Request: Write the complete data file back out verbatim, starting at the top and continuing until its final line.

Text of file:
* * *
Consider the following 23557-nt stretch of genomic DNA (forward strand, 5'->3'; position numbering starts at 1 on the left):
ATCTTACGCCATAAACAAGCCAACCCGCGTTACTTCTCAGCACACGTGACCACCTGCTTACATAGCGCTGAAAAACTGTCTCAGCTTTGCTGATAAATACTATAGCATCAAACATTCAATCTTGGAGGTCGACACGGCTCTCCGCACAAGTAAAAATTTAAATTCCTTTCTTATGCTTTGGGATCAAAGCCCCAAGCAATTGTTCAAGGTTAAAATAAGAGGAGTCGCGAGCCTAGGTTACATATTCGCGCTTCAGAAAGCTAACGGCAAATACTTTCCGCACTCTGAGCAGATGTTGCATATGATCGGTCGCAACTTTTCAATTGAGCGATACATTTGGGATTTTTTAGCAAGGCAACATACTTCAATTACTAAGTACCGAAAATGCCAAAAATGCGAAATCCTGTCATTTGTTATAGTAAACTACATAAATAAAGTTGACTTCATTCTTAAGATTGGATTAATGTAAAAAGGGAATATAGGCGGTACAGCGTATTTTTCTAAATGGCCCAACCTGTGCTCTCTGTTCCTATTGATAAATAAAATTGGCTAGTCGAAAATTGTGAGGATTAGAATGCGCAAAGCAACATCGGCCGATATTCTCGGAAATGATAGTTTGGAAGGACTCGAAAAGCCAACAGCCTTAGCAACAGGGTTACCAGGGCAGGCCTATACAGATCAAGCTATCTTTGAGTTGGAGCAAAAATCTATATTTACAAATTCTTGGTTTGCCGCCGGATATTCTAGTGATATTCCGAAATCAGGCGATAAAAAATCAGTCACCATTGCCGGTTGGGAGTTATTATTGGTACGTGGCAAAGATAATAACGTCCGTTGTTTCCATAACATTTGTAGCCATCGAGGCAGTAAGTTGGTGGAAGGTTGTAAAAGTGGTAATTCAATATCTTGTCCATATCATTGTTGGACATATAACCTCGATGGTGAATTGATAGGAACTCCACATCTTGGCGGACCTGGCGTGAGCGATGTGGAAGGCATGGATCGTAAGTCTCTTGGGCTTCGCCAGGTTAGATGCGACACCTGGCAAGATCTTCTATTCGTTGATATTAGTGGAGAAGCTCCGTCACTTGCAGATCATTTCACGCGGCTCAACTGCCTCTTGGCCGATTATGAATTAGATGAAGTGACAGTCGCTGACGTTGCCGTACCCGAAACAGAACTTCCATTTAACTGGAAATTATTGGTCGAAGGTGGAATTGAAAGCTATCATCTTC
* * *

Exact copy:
Consider the following 23557-nt stretch of genomic DNA (forward strand, 5'->3'; position numbering starts at 1 on the left):
ATCTTACGCCATAAACAAGCCAACCCGCGTTACTTCTCAGCACACGTGACCACCTGCTTACATAGCGCTGAAAAACTGTCTCAGCTTTGCTGATAAATACTATAGCATCAAACATTCAATCTTGGAGGTCGACACGGCTCTCCGCACAAGTAAAAATTTAAATTCCTTTCTTATGCTTTGGGATCAAAGCCCCAAGCAATTGTTCAAGGTTAAAATAAGAGGAGTCGCGAGCCTAGGTTACATATTCGCGCTTCAGAAAGCTAACGGCAAATACTTTCCGCACTCTGAGCAGATGTTGCATATGATCGGTCGCAACTTTTCAATTGAGCGATACATTTGGGATTTTTTAGCAAGGCAACATACTTCAATTACTAAGTACCGAAAATGCCAAAAATGCGAAATCCTGTCATTTGTTATAGTAAACTACATAAATAAAGTTGACTTCATTCTTAAGATTGGATTAATGTAAAAAGGGAATATAGGCGGTACAGCGTATTTTTCTAAATGGCCCAACCTGTGCTCTCTGTTCCTATTGATAAATAAAATTGGCTAGTCGAAAATTGTGAGGATTAGAATGCGCAAAGCAACATCGGCCGATATTCTCGGAAATGATAGTTTGGAAGGACTCGAAAAGCCAACAGCCTTAGCAACAGGGTTACCAGGGCAGGCCTATACAGATCAAGCTATCTTTGAGTTGGAGCAAAAATCTATATTTACAAATTCTTGGTTTGCCGCCGGATATTCTAGTGATATTCCGAAATCAGGCGATAAAAAATCAGTCACCATTGCCGGTTGGGAGTTATTATTGGTACGTGGCAAAGATAATAACGTCCGTTGTTTCCATAACATTTGTAGCCATCGAGGCAGTAAGTTGGTGGAAGGTTGTAAAAGTGGTAATTCAATATCTTGTCCATATCATTGTTGGACATATAACCTCGATGGTGAATTGATAGGAACTCCACATCTTGGCGGACCTGGCGTGAGCGATGTGGAAGGCATGGATCGTAAGTCTCTTGGGCTTCGCCAGGTTAGATGCGACACCTGGCAAGATCTTCTATTCGTTGATATTAGTGGAGAAGCTCCGTCACTTGCAGATCATTTCACGCGGCTCAACTGCCTCTTGGCCGATTATGAATTAGATGAAGTGACAGTCGCTGACGTTGCCGTACCCGAAACAGAACTTCCATTTAACTGGAAATTATTGGTCGAAGGTGGAATTGAAAGCTATCATCTTC